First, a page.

Ground-based evidence of latitude-dependent cyclotron absorption of whistler mode signals originating from VLF transmitters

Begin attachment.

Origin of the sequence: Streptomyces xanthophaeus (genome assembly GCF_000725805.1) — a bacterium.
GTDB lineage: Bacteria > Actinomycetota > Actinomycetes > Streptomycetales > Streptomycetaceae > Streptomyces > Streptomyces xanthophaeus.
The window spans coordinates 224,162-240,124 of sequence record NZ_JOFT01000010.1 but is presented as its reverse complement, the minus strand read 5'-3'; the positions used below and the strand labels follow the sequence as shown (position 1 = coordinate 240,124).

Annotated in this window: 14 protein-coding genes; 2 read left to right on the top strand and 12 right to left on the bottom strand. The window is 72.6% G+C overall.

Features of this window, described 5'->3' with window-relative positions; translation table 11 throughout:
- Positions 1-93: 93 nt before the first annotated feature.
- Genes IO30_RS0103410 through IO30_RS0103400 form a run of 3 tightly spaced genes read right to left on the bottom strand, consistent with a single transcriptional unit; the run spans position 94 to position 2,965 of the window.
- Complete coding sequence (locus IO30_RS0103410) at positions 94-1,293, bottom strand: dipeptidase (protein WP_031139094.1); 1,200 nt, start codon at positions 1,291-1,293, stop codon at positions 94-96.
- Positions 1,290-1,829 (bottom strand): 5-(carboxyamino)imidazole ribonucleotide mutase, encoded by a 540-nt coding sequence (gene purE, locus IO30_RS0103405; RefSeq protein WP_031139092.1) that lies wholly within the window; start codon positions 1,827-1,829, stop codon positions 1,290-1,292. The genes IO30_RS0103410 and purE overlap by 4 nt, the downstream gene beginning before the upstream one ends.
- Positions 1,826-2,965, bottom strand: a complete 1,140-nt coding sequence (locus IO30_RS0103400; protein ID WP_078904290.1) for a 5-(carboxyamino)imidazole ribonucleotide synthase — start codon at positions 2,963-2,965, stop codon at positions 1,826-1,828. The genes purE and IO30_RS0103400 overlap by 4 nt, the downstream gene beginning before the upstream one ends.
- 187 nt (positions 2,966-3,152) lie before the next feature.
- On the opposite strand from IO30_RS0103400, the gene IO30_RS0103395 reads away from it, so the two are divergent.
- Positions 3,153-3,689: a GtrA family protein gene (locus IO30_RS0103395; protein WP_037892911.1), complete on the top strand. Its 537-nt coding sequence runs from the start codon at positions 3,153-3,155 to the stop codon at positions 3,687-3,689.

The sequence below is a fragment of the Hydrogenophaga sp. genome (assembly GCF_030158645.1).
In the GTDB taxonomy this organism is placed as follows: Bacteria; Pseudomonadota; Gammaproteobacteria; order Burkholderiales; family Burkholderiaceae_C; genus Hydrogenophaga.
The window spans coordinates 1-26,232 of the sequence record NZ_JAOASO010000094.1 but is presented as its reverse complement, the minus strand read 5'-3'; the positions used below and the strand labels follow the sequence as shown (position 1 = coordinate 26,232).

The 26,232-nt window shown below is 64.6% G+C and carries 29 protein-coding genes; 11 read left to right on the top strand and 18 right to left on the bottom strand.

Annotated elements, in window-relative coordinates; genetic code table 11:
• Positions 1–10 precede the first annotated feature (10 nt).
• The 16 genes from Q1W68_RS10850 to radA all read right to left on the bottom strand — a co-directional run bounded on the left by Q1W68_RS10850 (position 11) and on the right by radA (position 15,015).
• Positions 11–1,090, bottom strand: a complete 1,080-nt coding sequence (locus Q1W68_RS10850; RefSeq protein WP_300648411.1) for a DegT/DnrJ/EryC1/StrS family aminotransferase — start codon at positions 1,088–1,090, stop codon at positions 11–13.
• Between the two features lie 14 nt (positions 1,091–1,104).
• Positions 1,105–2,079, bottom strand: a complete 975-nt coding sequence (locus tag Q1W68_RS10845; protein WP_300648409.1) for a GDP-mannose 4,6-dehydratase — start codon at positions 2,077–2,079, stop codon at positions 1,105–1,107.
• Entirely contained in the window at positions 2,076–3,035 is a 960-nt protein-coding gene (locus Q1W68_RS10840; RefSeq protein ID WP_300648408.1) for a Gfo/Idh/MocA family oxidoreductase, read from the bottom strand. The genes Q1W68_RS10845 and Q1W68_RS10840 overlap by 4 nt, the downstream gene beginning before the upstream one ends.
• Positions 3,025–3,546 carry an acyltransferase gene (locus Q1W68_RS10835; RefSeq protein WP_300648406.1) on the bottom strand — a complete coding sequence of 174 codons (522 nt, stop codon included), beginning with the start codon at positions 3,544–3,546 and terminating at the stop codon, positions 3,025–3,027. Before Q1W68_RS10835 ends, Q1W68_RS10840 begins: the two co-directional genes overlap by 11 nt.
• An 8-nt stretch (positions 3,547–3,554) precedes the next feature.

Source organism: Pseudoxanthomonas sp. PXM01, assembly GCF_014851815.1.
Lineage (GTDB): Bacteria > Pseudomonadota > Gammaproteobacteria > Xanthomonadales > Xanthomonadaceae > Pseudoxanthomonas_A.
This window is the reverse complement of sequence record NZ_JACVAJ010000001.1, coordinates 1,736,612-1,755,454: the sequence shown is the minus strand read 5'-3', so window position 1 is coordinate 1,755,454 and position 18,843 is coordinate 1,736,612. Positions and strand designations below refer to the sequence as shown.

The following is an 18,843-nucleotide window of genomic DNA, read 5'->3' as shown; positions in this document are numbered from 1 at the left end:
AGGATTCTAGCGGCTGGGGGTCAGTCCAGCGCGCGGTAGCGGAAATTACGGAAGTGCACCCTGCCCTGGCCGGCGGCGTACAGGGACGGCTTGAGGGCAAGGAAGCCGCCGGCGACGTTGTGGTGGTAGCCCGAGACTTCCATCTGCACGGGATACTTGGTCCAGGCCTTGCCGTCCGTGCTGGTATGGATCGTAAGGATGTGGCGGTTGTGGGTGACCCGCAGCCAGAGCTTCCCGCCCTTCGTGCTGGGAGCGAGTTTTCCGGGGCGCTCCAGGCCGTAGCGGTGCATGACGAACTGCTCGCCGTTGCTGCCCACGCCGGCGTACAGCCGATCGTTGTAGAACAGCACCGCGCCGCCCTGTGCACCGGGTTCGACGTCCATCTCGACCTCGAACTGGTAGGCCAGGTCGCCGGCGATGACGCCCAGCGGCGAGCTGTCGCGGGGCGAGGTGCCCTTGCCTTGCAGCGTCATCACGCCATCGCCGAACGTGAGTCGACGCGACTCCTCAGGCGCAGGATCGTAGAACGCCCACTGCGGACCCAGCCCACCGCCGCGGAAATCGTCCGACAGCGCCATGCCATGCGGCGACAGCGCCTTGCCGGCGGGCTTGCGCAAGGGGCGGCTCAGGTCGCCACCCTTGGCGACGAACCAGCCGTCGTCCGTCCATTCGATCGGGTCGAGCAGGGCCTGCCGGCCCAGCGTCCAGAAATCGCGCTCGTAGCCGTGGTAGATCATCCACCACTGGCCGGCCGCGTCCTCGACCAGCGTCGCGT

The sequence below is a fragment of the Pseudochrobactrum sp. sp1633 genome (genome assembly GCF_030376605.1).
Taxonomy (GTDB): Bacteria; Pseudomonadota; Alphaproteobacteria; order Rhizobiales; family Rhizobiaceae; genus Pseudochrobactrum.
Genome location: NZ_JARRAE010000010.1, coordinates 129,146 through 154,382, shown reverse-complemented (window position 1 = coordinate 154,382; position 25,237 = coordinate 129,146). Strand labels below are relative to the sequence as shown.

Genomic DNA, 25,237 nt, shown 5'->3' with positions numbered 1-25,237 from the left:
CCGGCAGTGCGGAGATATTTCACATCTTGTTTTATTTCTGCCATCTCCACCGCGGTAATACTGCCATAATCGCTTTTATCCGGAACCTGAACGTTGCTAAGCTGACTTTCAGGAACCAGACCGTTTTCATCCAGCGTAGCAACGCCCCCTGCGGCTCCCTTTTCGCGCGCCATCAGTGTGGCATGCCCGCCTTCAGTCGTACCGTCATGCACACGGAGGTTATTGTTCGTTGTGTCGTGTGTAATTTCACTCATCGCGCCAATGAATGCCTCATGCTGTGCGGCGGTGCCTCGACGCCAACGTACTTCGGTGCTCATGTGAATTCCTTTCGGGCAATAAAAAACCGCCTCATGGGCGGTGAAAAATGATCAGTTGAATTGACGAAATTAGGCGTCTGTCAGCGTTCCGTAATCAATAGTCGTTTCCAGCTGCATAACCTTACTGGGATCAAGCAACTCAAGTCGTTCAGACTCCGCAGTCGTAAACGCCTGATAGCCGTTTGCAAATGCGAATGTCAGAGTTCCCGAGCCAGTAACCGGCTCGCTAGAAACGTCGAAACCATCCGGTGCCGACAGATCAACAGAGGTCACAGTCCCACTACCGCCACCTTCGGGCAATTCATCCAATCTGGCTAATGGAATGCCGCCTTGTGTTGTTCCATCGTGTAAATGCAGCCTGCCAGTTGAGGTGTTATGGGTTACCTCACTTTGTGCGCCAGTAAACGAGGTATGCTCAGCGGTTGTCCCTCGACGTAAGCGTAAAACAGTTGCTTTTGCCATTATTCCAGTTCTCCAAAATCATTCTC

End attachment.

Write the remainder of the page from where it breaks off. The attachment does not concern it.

We report the results of the first multisite campaign using VLF Doppler receivers to detect whistler mode signals in the south Atlantic originating from VLF transmitters in the northern hemisphere. The signals at 24 and 21.4 kHz were recorded by a mobile receiver on board the RRS Bransfield during February–March 1993 and an identical system at Faraday, Antarctica. The data show that the output power of plasmaspheric ducts varies with latitude, decreasing with increasing L shell between 1.6 ≤ L ≤ 2.7. Using the HOTRAY ray tracing code, we find that the primary cause of the latitudinal variation in duct output power is absorption via cyclotron resonance with energetic electrons in the plasmasphere. The variation is due mainly to the reduction in resonant energy with increasing L shell which brings more particles into resonance with the wave. We demonstrate that ground-based observations of the absorption of whistler mode signals originating from VLF transmitters can be used as a new way of estimating the energetic electron flux between 1 and 40 keV inside the plasmasphere between 1.6 ≤ L ≤ 2.7. Typically, estimates of electron flux of 1 to 7 times greater than that reported by Schield and Frank  are required to model the experimental data recorded here during nondisturbed geomagnetic conditions.